Arsenal Transfers: Can Arsene Wenger Justify Selling Alex Song to Barcelona?
They couldn't, could they?
Only days after selling Robin van Persie to Manchester United, there seems to be a growing concern amongst Arsenal fans that their club are on the verge of selling Alex Song to Barcelona (via The Independent).
What started out as a seemingly baseless rumour has blossomed into a very real, and very pertinent, possibility.
Putting my own incredulity aside for a moment, let me draw your attention to the price that Barcelona are reported as needing to pay to land Song: £15 million.
£15 million? Are you kidding me, Arsene?
When Spanish defensive midfielder Javier Martinez is reportedly close to joining Bayern Munich for £32 million (via ESPN), can Song really be worth less than half that?
Is it that Wenger wants to start the season with a clean slate—with a group of players who only want to play for Arsenal and whose hearts haven't yet been tempted away by other clubs?
Or does he have another potential signing in his sights, for which he needs that little bit of extra cash to clinch it?
Nuri Sahin can't be it, can he? Despite the fact that he would cost very little on a potential loan deal, he is a relatively poor like-for-like substitute for the Cameroonian.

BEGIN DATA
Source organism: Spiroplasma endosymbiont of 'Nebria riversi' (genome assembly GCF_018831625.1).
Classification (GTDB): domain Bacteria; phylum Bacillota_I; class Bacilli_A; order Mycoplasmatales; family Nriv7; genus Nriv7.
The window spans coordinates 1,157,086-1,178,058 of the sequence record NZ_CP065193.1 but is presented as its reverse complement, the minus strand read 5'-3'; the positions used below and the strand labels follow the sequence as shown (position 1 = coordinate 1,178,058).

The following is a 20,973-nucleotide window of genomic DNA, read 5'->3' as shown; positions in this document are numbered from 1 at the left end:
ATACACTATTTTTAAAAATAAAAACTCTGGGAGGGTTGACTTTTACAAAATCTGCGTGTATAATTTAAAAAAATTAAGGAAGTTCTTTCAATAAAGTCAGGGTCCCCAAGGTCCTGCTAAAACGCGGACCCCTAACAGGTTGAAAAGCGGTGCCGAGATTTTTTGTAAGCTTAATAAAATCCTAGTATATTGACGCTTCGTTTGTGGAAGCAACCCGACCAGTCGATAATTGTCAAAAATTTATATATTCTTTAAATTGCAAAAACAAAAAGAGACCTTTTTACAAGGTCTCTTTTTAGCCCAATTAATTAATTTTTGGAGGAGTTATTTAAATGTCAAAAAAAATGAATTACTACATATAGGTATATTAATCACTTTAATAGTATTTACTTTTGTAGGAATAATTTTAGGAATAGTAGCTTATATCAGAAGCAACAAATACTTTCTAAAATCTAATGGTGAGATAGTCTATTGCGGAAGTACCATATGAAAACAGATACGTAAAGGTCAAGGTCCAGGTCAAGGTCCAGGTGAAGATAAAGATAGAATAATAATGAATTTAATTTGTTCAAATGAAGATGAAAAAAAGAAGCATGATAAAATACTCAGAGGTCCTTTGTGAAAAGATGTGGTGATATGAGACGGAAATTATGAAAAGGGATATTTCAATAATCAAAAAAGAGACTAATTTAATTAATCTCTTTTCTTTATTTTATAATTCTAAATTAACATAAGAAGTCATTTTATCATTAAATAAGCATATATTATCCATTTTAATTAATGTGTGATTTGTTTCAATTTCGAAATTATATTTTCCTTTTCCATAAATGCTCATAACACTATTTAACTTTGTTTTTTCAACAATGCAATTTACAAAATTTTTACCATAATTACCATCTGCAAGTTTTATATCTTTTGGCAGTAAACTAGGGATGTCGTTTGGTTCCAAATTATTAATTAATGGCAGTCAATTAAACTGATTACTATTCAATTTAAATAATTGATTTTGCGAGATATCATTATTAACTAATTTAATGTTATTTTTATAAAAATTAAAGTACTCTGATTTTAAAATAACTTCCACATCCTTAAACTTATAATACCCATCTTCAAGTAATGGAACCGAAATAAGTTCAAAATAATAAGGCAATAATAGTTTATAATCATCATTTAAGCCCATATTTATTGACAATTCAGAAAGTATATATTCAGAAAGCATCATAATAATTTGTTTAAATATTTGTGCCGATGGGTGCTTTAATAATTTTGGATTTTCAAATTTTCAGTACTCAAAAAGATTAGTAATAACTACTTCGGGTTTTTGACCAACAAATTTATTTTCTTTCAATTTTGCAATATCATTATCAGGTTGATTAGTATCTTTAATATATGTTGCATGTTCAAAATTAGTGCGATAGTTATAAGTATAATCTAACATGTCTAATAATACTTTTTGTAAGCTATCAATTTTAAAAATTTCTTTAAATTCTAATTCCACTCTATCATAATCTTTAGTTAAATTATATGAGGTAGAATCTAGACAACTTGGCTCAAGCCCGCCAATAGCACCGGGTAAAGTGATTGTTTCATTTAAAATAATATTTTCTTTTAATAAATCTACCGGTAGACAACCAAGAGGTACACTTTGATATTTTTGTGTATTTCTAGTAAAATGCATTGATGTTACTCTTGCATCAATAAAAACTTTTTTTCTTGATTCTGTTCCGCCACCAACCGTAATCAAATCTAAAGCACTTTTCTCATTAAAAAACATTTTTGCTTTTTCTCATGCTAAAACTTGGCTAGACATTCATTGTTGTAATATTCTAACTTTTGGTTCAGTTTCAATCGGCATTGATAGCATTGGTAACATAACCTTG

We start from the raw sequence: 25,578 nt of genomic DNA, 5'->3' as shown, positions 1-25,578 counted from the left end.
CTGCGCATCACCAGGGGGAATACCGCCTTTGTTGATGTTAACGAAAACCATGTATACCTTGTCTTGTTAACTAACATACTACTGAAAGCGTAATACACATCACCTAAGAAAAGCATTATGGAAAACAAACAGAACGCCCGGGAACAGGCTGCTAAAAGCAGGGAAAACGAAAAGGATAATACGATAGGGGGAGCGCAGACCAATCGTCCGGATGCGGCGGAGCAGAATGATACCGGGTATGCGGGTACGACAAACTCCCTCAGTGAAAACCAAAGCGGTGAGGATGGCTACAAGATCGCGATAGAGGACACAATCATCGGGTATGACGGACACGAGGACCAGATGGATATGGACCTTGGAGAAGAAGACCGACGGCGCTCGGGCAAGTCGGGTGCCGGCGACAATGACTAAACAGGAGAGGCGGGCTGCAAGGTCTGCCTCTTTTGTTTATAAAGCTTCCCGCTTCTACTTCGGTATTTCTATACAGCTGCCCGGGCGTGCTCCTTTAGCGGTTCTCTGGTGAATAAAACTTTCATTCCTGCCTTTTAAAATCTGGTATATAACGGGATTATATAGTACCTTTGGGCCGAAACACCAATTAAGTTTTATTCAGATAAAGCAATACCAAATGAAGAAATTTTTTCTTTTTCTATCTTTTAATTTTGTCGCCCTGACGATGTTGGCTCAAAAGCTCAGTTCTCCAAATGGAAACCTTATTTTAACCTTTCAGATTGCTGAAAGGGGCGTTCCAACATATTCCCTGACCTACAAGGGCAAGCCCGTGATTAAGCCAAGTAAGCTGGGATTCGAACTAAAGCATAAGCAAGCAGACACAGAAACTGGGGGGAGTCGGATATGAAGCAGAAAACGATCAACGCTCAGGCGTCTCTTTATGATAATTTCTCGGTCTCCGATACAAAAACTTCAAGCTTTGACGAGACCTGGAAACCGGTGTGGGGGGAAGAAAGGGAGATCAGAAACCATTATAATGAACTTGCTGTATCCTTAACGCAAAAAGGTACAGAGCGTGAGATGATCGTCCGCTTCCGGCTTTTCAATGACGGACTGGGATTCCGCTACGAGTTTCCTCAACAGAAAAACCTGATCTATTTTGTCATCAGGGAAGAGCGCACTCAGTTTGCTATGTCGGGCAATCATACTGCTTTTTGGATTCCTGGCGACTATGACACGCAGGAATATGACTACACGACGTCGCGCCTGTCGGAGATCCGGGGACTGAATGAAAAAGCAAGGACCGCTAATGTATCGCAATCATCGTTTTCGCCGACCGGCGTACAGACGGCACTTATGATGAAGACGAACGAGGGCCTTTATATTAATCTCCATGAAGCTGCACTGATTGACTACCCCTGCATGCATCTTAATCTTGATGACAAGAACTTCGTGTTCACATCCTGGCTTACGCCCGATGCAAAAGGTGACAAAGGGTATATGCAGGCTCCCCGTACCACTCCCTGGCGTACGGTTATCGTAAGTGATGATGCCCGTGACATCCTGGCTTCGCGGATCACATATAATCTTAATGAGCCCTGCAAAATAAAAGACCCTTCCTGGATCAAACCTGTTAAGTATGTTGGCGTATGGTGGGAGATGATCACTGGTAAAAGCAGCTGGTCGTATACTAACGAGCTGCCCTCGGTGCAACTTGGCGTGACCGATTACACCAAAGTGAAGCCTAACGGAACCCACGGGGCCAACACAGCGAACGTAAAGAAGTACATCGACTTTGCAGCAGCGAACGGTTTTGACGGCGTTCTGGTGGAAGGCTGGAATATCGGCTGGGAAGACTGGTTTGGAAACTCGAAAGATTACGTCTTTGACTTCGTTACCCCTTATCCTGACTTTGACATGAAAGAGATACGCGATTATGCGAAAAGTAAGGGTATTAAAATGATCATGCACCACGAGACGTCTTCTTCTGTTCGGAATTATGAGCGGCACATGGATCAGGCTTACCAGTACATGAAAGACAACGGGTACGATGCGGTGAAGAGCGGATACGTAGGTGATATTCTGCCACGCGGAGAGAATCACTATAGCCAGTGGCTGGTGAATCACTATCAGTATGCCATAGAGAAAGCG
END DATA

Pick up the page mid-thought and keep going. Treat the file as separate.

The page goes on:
Borussia Dortmund seems like a very long time ago.
Victor Fraile/Getty Images
Even potential target Yann M'Vila would cost Arsenal more than £15 million and would not be guaranteed to immediately settle in the Premier League.
I only discuss possible replacements because there is not nearly enough depth in the current squad to adequately soften the blow of losing Song.
This is unless Wenger has more faith in Abou Diaby and Emmanuel Frimpong than the fans currently do.
And just on a base level—in the most simplistic and fundamental terms—what kind of a statement does it send to the world when a club sells two of its best players to domestic and European rivals in the space of a few days?
The optimism and excitement that signing Santi Cazorla brought to the club looks to have all but dissipated.
Granted, this is only a storm, and one that will soon pass if the Gunners get the new season off to a flyer.
But what if they don't? What if the club plays in the same manner it did in the early stages of last season, and they are only in fifth place come October?
I am by no means suggesting that Wenger's job would be in danger—he is one of only three managers in the upper tier of job security (Ferguson and Moyes are the other two).
Where will Arsenal finish in the league without Song?
But the fact remains that the club is beginning to seem stuck in a twilight zone-esque vortex that is surely starting to get boring for supporters.
Who would be the next star to leave in a year's time? Vermaelen? Cazorla?
Crazy suggestions now, but twelve months from now, who knows?
Arsene Wenger must draw a line in the sand as soon as possible, and Alex Song must be that line.
You can offer all the justification in the world—"He's a bad influence in the dressing room," "We don't need him," or "I'd rather have M'Vila anyway."
But the truth of the matter is that Arsenal are fast becoming a "selling club"—a fate that they must avoid at all costs.
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